40 percent improvement. What’s more, the researchers were able to achieve the result using a pair of inexpensive and common industrial techniques, known as ball milling and hot pressing. The work was published in the journal Science.
The next step was to incorporate the more efficient thermoelectric semiconductor into a device to convert solar energy into electricity. Here again, Chen and his team paid very close attention to concerns of cost-effectiveness in fabricating their device. At the heart of their device, of course, were the nanostructured semiconductors they had developed during the previous decade.
In work on solar thermoelectric solar cells, the conventional wisdom had been that sunlight should be concentrated using various optical components, focusing the light so that a temperature difference would be created between the hot and cold side, thereby generating electricity. However, optical focusing is expensive and requires costly tracking components. To reduce the cost, Chen and his team sought to concentrate heat rather than light, so that the final cell they developed is similar in structure to a normal, flat-panel photovoltaic cell.
To concentrate heat efficiently, they added two further innovations. Instead of using a simple black heat absorber to capture the sun’s radiation, they used a high-performance wavelength-specific heat absorber for the hot side of the thermoelectric cell. The wavelength-specific design substantially increased heat absorption and reduced heat loss by re-emission. (For the cool side, the researchers used simple copper.)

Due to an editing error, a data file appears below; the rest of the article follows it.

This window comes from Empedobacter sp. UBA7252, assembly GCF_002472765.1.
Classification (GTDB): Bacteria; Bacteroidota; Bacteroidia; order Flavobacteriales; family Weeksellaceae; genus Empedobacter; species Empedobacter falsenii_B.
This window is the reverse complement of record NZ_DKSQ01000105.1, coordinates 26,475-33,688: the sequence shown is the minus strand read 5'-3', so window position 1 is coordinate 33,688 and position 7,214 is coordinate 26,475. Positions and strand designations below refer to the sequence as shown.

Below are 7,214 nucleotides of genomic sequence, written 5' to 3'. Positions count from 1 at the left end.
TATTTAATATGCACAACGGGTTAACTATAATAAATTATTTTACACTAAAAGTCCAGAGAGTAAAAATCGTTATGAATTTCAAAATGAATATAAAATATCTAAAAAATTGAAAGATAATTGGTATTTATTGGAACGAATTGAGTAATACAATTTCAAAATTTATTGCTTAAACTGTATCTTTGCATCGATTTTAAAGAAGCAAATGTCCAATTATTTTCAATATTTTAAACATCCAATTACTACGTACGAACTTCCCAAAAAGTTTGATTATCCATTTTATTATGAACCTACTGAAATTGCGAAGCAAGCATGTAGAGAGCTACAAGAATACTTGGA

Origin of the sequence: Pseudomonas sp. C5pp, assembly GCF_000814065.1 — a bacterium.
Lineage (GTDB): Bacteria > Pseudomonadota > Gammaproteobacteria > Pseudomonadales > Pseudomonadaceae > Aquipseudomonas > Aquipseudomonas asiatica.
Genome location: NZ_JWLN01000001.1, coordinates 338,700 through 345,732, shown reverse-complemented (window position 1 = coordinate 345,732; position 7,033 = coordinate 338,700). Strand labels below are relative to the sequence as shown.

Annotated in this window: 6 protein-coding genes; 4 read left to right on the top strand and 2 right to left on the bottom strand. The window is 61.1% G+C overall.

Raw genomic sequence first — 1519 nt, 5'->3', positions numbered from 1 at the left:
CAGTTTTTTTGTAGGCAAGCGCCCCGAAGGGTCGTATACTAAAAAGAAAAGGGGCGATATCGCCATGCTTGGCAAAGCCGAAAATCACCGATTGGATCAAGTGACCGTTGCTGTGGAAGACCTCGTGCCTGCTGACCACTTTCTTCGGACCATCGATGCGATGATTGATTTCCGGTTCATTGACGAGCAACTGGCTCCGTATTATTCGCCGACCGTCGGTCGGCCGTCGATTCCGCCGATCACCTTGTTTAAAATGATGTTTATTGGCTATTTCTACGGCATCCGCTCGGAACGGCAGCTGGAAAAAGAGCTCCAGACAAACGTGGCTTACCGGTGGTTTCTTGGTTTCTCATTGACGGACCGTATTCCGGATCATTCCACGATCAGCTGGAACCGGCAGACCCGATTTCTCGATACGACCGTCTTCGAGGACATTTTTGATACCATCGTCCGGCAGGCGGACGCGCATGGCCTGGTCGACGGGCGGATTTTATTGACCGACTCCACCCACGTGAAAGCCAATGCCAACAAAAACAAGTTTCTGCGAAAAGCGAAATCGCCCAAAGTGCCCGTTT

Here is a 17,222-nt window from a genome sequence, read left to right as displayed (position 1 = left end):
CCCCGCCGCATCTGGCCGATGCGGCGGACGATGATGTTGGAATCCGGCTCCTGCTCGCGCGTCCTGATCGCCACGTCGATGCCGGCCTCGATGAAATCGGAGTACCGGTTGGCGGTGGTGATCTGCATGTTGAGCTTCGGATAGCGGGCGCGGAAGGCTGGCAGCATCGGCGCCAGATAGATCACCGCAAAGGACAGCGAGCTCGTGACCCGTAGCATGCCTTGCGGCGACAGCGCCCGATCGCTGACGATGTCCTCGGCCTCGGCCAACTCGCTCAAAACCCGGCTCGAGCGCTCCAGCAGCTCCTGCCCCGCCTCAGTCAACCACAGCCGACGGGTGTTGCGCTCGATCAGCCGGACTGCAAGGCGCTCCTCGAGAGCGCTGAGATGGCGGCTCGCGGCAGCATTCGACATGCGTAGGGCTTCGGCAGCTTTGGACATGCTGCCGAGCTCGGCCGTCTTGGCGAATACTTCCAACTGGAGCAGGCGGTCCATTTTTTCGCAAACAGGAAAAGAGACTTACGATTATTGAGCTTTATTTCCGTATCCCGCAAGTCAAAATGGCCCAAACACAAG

In addition, to prevent heat loss from contact with the air, they borrowed an idea widely used in China, where millions of homes depend on solar hot water systems, which use direct sunlight to heat water for home use. The researchers enclosed the system inside a vacuum container. The cost-effectiveness of this approach is witnessed by the fact that more than 100 million square meters of these vacuum-type systems are deployed throughout China in household solar hot water systems, with typical lifetimes of up to 15 years.